Mabus Strikes his Colors on Ratings

Mabus joins the ranks of those, like HMS Java in the foreground here, who tangled with the US Navy and lost.

It was a stinging defeat for the cruelest, most bitter enemy the American Navy has ever faced.

Ray Mabus’s decision to eliminate Navy enlisted ratings, which was approved by a slew of yes-man admirals including current CNO Adm. John Richardson and Chief of Naval Personnel Vice Adm. Robert Burke, and a slew of yes-man master chiefs including current MCPON Steven Giordano and his predecessor MCPON Mike Stevens, has been quietly reversed in a Christmas Week memo. Mabus’s signature was absent, with the loss of face for the Secretary’s defeat accruing to his camp follower, Richardson.

The Navy Times noted that it was all Mabus’s initiative, originally, to eliminate what he saw as an obstacle to social engineering. Imagine what greater heights the social imbroglio might have reached in the anticipated Clinton administration, where Mabus imagined himself SecDef; but, alas for the prospect of mandatory gender transitions, it was not to be.

[T]he decision was made by Navy Secretary Ray Mabus, whom multiple sources described as eager to announce the new policy before his impending departure after more than seven years atop the the sea service. Mabus, the first to broadcast this new policy Sept. 29, was motivated by a fervent desire to promote gender neutrality across the Navy and the Marine Corps, which he also oversees. He was presented with four options for removing the word “man” from nearly two dozen job titles — what the Navy calls ratings — and opted for the most extreme option.

Mabus, sources said, was determined to put ratings reform in motion — and on the record — before he leaves office. Gender integration, while Obama’s directive, has become a hallmark of Mabus’ tenure as Navy secretary. And he’s upset plenty of people along the way, notably within the Marine Corps, which has reluctantly opened its ground combat units to women and modified many of its job titles as well, though not to the extent that the Navy has.

The idea was always top-down, and never popular in the ranks:

When the order came down to provide feedback about possible gender-neutral ratings changes, most sailors were cynical, the [unnamed to prevent retaliation by Stevens, Giordano, et. al.] command master chief said. Many, wondered why the Navy was prioritizing the issue. “No one,” he added, “not a single sailor — across paygrade and gender lines — I spoke with saw the need to change the names of ratings based on gender neutrality.”

It was really unpopular in the ranks, and Mabus, a career politician who never has been popular in the ranks himself, did his politico’s Brave Sir Robin emulation and bugged out, leaving career naval politician Adm. Richardson holding the bag:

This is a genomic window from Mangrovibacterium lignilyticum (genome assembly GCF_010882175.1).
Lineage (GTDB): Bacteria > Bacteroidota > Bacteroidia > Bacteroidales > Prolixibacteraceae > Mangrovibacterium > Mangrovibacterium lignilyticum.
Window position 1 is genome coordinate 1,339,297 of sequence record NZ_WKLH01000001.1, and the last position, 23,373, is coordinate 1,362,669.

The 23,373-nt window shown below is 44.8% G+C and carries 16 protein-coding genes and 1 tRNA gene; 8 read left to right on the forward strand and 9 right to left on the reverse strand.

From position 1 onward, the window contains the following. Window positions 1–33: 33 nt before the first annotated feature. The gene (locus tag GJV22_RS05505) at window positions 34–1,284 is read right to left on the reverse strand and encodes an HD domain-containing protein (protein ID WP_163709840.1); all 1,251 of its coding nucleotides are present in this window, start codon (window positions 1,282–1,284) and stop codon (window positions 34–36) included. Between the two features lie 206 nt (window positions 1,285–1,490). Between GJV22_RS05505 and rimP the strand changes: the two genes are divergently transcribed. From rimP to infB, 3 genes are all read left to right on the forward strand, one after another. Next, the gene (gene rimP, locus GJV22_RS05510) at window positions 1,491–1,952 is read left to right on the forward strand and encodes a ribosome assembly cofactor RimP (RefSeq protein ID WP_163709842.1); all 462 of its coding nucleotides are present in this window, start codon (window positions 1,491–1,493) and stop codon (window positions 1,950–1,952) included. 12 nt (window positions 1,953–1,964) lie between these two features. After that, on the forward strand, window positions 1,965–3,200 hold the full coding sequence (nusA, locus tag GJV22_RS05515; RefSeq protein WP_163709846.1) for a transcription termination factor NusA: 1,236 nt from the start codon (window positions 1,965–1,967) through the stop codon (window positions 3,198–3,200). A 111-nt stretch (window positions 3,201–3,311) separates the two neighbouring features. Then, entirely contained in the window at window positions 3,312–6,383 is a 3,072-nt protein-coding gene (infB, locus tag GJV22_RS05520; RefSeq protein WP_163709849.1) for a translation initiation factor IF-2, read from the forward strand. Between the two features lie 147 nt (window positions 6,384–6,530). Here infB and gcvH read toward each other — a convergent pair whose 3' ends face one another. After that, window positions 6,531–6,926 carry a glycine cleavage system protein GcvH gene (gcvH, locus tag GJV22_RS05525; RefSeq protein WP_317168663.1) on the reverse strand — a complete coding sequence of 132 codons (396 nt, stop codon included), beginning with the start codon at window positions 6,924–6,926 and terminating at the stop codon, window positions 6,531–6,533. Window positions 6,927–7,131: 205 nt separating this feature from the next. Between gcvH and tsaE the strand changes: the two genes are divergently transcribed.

“I underestimated how fiercely loyal people were to their rating, I’ve gotten a fair amount of feedback on that,” Richardson said … Dec. 6 at Naval Air Station Fallon in Nevada.

” … So we kind of [underestimated] the loyalty with which people affiliated themselves with that rating tribe. So as we go forward, we’ll learn.”

The rapid cancellation of the centuries-old tradition generated an overwhelmingly negative response from sailors.

With the Trump defense team including actual, not political, leadership in DOD and the Service Secretary positions, Richardson put his name on a backpedal; Mabus realizes that saving Richardson’s career is one way to save some of his social justice warrior legacy in the Pentagon — apart from gutless, gunless ships named for his fellow politicians.

But, as we said in the lede to this post, Richardson has backpedaled on Mabus’s behalf. Sure, he’s doing it to avoid being relieved in January, but a good decision made for a bad reason can still be a good decision. As a wise old man once told us, “The most important thing a bad decision means is that you now need to make a new decision.”

Effective immediately, enlisted sailors will officially regain their ratings, the traditional job titles that have inspired a deep cultural loyalty and that have defined enlisted career tracks for generations, Navy officials said.

The extraordinarily rare move comes after a fierce backlash from the fleet….

Adm. John Richardson, the chief of naval operations, called it a “course correction” and acknowledged the overwhelmingly negative reaction from the fleet was a key factor in the decision.

Well, that and the likelihood that the incoming SecNav would want the ass-kissing Richardson’s resignation on his desk, along with that of the even-more-ass-kissing Giordano (Stevens has already retired, although they could recall him for keelhauling or something). Never underestimate the power of career fear on those who rise high via suckuppery.